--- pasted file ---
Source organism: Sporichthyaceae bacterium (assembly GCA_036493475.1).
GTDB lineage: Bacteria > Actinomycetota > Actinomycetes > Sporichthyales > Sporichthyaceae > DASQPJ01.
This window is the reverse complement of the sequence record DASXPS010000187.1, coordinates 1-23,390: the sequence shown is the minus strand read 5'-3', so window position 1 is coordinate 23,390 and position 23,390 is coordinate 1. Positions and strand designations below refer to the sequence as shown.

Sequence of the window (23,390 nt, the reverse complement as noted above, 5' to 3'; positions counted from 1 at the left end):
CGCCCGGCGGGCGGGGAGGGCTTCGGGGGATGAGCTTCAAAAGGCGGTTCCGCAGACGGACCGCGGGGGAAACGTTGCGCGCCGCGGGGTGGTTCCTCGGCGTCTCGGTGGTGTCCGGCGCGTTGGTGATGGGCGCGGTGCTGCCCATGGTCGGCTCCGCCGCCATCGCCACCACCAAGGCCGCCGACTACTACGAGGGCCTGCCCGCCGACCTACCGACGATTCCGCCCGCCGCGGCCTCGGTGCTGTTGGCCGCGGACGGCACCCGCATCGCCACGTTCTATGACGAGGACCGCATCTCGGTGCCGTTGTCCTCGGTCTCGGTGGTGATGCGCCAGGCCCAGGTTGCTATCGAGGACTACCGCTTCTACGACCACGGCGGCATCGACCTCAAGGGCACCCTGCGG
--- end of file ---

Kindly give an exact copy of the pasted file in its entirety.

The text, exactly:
Source organism: Sporichthyaceae bacterium (assembly GCA_036493475.1).
GTDB lineage: Bacteria > Actinomycetota > Actinomycetes > Sporichthyales > Sporichthyaceae > DASQPJ01.
This window is the reverse complement of the sequence record DASXPS010000187.1, coordinates 1-23,390: the sequence shown is the minus strand read 5'-3', so window position 1 is coordinate 23,390 and position 23,390 is coordinate 1. Positions and strand designations below refer to the sequence as shown.

Sequence of the window (23,390 nt, the reverse complement as noted above, 5' to 3'; positions counted from 1 at the left end):
CGCCCGGCGGGCGGGGAGGGCTTCGGGGGATGAGCTTCAAAAGGCGGTTCCGCAGACGGACCGCGGGGGAAACGTTGCGCGCCGCGGGGTGGTTCCTCGGCGTCTCGGTGGTGTCCGGCGCGTTGGTGATGGGCGCGGTGCTGCCCATGGTCGGCTCCGCCGCCATCGCCACCACCAAGGCCGCCGACTACTACGAGGGCCTGCCCGCCGACCTACCGACGATTCCGCCCGCCGCGGCCTCGGTGCTGTTGGCCGCGGACGGCACCCGCATCGCCACGTTCTATGACGAGGACCGCATCTCGGTGCCGTTGTCCTCGGTCTCGGTGGTGATGCGCCAGGCCCAGGTTGCTATCGAGGACTACCGCTTCTACGACCACGGCGGCATCGACCTCAAGGGCACCCTGCGG